In Re Hadley Estate, the British Columbia Court of Appeal held that, when considering an application under section 58, the court will consider the language of the document itself, as well as extrinsic evidence about the deceased's intention. Extrinsic evidence may include the circumstances surrounding the making of the document at issue and also direct statements of the deceased.
The time for determining testamentary intentions may vary according to the circumstances and, according to the court in Re Hadley Estate, it is not necessary that the deceased had testamentary intent when the document at issue was prepared. The court in Re Hadley Estate stated that a document may acquire a testamentary character "by subsequent and sufficient manifestation of the will-maker's intention." However, in most cases, the court will focus on the deceased's intentions at the time that the document was prepared.
What Will-makers and Administrators or Executors of Estates Should Know
Section 58 of WESA can be useful in situations where a Will was not executed in compliance with the formal requirements of WESA due to simple mistake or oversight. It can also be an important tool for the courts to give effect to a Will-maker's intention where a Will-maker did not have an opportunity to prepare a formal Will but prepared another document expressing their testamentary intentions. In such situations, section 58 may prevent intestacy and give effect to a Will-maker's final wishes.
However, section 58 may also have unintended consequences and create uncertainty, particularly when a formal Will is prepared and, subsequent to the Will-maker's death, another document containing testamentary wishes is discovered. Determining which document should govern the administration of the deceased's estate can potentially create conflict and is likely to entail significant time and expense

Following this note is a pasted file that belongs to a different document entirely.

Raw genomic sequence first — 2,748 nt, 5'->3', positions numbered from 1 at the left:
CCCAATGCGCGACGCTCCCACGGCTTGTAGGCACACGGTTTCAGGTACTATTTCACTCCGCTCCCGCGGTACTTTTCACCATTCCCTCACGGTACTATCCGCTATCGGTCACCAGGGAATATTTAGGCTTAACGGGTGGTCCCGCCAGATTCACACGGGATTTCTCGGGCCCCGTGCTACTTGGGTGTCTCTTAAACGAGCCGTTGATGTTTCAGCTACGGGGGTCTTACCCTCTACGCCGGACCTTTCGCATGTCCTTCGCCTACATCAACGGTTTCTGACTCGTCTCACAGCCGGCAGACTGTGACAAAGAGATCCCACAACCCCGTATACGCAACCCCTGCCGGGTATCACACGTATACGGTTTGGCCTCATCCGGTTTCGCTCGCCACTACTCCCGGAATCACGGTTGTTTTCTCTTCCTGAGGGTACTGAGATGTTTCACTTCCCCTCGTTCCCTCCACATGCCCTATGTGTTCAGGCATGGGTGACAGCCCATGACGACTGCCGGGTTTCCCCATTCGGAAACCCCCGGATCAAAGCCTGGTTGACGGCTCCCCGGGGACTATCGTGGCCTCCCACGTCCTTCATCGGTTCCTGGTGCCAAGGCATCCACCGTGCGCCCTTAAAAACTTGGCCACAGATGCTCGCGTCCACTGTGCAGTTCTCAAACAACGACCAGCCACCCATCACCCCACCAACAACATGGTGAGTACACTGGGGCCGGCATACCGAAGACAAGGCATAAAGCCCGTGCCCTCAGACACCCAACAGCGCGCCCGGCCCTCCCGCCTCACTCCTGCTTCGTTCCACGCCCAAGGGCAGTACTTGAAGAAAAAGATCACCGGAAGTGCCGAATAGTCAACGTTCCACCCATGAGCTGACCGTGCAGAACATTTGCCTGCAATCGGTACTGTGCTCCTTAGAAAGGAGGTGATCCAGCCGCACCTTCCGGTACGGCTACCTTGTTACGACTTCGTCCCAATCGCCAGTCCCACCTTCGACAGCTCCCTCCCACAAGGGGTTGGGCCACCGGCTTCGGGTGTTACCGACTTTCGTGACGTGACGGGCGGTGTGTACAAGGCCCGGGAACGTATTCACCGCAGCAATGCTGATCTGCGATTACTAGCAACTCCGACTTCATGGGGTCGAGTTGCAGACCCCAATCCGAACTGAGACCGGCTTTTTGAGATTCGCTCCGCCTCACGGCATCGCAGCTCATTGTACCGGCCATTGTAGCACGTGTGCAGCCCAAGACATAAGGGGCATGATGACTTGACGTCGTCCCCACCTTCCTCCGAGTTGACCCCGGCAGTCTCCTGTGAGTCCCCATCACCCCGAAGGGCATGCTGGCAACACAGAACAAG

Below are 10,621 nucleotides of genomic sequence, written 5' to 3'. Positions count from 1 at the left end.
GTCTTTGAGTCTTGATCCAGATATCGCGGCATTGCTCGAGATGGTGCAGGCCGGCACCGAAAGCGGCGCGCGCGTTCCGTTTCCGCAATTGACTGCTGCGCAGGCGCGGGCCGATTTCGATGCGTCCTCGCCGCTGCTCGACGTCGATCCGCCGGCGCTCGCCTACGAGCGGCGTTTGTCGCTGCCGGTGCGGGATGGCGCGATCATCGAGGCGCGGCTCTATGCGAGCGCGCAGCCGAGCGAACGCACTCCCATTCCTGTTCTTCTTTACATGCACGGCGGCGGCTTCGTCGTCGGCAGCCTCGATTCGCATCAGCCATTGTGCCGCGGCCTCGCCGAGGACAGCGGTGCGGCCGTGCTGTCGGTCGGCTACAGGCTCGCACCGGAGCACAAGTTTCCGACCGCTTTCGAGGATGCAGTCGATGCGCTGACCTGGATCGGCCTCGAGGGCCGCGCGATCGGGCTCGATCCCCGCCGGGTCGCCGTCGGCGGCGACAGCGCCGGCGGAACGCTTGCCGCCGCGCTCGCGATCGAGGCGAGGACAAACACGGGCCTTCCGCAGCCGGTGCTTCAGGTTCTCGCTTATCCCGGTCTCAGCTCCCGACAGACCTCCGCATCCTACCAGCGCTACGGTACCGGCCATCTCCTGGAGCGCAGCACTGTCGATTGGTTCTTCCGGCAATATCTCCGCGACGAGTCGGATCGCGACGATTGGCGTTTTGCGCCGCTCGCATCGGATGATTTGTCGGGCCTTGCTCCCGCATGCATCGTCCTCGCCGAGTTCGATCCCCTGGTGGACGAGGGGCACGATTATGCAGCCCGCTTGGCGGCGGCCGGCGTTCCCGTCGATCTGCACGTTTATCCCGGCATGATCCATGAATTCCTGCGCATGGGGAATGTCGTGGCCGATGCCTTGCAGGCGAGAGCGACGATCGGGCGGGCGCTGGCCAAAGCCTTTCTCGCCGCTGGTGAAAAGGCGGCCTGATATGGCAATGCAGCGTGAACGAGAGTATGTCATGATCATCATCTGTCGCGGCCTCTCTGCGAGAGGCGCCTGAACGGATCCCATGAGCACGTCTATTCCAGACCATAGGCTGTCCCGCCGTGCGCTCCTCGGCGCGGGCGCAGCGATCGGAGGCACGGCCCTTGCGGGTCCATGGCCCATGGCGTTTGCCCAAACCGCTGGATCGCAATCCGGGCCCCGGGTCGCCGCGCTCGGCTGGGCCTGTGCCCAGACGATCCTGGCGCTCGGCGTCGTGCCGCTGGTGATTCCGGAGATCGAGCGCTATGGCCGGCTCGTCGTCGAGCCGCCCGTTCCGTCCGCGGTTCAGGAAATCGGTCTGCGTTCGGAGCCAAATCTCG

It is important that Will-makers be aware of section 58 of WESA and be mindful of what they put into writing. Just as it is important to ensure that one has a valid Will, it is equally important to refrain from preparing informal documents or writings expressing wishes that a court might consider to be testamentary in nature. A Will-maker should never make notes or markings on their Will after it has been executed in the absence of legal advice regarding the same. It is always advisable to obtain legal advice before preparing or making changes to a Will or other document setting out wishes for dealing with your affairs after death.
Executors of estates should be alive to the possibility that, even where a deceased person died with a valid Will, there may be other testamentary documents that need to be brought to the attention of the court. When making an application for probate, the executor of an estate must make a diligent search for Wills and other testamentary documents of the deceased. If a document which appears as though it may express testamentary intentions is located and that document was or may have been prepared on a date later than the date of the Will, the executor is obligated to bring that document to the attention of the court.
The content of this article is intended to provide a general guide to the subject matter. Specialist advice should be sought about your specific circumstances.